The goal of organ-preservation surgery is to remove enough of the larynx to allow for local control of the cancer, while preserving enough of the larynx to allow for speech and swallowing without a permanent tracheostomy. The open surgical approach, in which the skin is incised and the larynx is opened to remove the cancer, is known as conservation laryngeal surgery. In the late 19th century and most of the 20th century, vertical partial laryngectomy was the dominant technique in conservation laryngeal surgery, and then, as today, it was used for the treatment of selected glottic carcinomas.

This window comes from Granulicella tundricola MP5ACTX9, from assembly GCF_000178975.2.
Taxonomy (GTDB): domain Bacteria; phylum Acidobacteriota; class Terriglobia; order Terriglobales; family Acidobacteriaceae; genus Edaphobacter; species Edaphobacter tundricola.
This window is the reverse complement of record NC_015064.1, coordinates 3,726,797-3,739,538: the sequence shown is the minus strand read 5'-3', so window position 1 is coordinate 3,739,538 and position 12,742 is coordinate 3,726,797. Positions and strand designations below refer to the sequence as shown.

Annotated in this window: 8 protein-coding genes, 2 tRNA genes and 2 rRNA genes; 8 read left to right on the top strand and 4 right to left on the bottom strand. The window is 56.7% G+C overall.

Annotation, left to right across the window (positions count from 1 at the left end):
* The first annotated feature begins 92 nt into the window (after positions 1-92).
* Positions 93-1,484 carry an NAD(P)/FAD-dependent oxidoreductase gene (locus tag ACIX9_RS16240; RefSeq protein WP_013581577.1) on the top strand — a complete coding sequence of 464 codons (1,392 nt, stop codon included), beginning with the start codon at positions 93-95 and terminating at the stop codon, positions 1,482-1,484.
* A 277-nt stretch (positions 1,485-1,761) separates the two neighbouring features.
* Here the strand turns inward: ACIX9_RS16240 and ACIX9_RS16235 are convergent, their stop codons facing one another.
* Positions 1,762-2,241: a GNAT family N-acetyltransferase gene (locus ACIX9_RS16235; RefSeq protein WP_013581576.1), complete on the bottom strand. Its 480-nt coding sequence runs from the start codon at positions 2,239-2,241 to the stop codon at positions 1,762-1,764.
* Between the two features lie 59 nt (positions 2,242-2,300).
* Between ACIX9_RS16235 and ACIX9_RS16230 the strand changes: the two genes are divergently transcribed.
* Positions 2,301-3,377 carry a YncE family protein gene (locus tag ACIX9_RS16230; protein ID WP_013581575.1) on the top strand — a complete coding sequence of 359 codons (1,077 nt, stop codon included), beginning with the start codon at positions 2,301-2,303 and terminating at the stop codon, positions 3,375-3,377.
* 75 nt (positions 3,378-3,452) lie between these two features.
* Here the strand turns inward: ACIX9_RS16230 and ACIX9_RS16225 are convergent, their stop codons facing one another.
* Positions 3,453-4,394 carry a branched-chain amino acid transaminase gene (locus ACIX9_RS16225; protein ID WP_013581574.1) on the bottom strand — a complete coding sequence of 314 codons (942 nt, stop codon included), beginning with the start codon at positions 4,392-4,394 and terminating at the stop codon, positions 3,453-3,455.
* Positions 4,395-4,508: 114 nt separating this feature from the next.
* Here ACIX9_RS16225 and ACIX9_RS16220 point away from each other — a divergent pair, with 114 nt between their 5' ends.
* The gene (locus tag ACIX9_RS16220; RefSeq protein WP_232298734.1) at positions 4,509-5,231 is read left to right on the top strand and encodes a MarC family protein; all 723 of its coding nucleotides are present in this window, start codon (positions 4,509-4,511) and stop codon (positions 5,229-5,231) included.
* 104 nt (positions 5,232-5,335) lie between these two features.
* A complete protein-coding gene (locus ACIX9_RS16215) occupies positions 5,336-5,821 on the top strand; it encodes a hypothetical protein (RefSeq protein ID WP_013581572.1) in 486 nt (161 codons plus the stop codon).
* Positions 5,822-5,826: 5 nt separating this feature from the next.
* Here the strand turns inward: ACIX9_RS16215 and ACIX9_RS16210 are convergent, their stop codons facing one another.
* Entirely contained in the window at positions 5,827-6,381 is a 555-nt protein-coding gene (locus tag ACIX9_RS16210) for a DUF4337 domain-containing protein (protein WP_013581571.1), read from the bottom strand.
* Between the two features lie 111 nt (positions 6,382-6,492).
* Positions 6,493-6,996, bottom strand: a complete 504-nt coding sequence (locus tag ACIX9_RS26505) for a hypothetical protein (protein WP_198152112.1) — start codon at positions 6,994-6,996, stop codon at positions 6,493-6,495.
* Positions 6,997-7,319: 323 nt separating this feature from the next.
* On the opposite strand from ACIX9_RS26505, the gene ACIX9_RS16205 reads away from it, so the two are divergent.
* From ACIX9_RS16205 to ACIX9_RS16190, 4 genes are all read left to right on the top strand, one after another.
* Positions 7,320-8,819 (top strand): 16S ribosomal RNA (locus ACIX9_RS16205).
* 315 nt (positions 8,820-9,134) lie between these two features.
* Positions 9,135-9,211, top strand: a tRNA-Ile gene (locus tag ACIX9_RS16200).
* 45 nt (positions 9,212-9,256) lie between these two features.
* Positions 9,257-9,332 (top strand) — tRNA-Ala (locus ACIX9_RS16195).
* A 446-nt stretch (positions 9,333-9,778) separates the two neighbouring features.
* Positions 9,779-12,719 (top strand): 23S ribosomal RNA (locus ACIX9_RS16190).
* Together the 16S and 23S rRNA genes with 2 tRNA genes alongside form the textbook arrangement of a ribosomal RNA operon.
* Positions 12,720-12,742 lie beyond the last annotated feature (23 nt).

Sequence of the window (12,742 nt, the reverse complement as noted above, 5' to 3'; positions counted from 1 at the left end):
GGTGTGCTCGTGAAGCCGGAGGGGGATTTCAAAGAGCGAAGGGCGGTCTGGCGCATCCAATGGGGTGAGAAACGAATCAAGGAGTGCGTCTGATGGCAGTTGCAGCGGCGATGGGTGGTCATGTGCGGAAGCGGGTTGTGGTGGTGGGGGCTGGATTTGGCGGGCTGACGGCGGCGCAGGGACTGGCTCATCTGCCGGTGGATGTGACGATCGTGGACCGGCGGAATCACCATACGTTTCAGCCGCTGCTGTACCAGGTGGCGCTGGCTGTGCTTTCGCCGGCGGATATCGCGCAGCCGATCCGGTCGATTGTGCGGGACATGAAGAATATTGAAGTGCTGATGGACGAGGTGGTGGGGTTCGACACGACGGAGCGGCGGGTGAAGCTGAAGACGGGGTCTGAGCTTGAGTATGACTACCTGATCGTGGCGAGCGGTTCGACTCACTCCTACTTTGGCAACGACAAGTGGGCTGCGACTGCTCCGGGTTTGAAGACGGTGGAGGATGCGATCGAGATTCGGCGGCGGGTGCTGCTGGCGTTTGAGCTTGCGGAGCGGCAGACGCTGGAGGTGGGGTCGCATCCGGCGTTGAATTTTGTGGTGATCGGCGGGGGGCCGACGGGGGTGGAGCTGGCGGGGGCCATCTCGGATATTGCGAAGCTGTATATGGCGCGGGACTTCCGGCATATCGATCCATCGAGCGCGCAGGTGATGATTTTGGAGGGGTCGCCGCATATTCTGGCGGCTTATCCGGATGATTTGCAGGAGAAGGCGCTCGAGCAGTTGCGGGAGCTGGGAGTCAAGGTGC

In 1947, the supraglottic partial laryngectomy was introduced for the treatment of selected supraglottic carcinomas. When vertical partial laryngectomies and supraglottic partial laryngectomies were performed in patients with selected (mostly early) carcinomas, the local control rate as well as attainment of speech and swallowing without a permanent tracheostomy was high.[11,12] The problem with an approach limited to the use of a vertical partial laryngectomy or supraglottic partial laryngectomy was that a large number of patients with laryngeal cancers were not candidates for these procedures. The remaining surgical options were either the near-total or total laryngectomyboth of which require a permanent tracheostoma.